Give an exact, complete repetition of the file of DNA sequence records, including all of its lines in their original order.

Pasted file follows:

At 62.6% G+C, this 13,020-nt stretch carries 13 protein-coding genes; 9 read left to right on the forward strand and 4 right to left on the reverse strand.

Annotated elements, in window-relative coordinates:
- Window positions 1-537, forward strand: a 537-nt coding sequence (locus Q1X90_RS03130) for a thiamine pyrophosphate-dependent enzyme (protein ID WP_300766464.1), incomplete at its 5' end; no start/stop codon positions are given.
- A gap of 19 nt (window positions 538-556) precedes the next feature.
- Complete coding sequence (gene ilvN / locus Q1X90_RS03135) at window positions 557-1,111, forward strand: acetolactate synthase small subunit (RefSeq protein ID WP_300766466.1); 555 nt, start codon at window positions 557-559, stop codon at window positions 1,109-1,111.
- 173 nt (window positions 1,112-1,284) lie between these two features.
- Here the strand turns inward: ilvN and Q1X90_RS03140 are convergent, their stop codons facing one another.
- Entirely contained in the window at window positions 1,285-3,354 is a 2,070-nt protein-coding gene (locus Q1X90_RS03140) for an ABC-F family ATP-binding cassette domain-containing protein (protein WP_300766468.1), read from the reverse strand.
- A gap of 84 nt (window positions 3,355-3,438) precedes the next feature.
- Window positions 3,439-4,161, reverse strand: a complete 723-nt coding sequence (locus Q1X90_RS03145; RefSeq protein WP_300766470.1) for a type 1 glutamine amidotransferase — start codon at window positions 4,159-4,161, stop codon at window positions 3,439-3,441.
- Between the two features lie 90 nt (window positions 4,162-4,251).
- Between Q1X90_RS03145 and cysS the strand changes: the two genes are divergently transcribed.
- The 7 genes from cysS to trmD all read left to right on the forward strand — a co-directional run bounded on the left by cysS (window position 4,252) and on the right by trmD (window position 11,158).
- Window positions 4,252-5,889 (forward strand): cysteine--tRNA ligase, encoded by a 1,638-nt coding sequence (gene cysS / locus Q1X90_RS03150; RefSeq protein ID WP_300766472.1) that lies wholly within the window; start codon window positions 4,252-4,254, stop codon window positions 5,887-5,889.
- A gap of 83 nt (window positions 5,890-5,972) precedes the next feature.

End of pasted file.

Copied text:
At 62.6% G+C, this 13,020-nt stretch carries 13 protein-coding genes; 9 read left to right on the forward strand and 4 right to left on the reverse strand.

Annotated elements, in window-relative coordinates:
- Window positions 1-537, forward strand: a 537-nt coding sequence (locus Q1X90_RS03130) for a thiamine pyrophosphate-dependent enzyme (protein ID WP_300766464.1), incomplete at its 5' end; no start/stop codon positions are given.
- A gap of 19 nt (window positions 538-556) precedes the next feature.
- Complete coding sequence (gene ilvN / locus Q1X90_RS03135) at window positions 557-1,111, forward strand: acetolactate synthase small subunit (RefSeq protein ID WP_300766466.1); 555 nt, start codon at window positions 557-559, stop codon at window positions 1,109-1,111.
- 173 nt (window positions 1,112-1,284) lie between these two features.
- Here the strand turns inward: ilvN and Q1X90_RS03140 are convergent, their stop codons facing one another.
- Entirely contained in the window at window positions 1,285-3,354 is a 2,070-nt protein-coding gene (locus Q1X90_RS03140) for an ABC-F family ATP-binding cassette domain-containing protein (protein WP_300766468.1), read from the reverse strand.
- A gap of 84 nt (window positions 3,355-3,438) precedes the next feature.
- Window positions 3,439-4,161, reverse strand: a complete 723-nt coding sequence (locus Q1X90_RS03145; RefSeq protein WP_300766470.1) for a type 1 glutamine amidotransferase — start codon at window positions 4,159-4,161, stop codon at window positions 3,439-3,441.
- Between the two features lie 90 nt (window positions 4,162-4,251).
- Between Q1X90_RS03145 and cysS the strand changes: the two genes are divergently transcribed.
- The 7 genes from cysS to trmD all read left to right on the forward strand — a co-directional run bounded on the left by cysS (window position 4,252) and on the right by trmD (window position 11,158).
- Window positions 4,252-5,889 (forward strand): cysteine--tRNA ligase, encoded by a 1,638-nt coding sequence (gene cysS / locus Q1X90_RS03150; RefSeq protein ID WP_300766472.1) that lies wholly within the window; start codon window positions 4,252-4,254, stop codon window positions 5,887-5,889.
- A gap of 83 nt (window positions 5,890-5,972) precedes the next feature.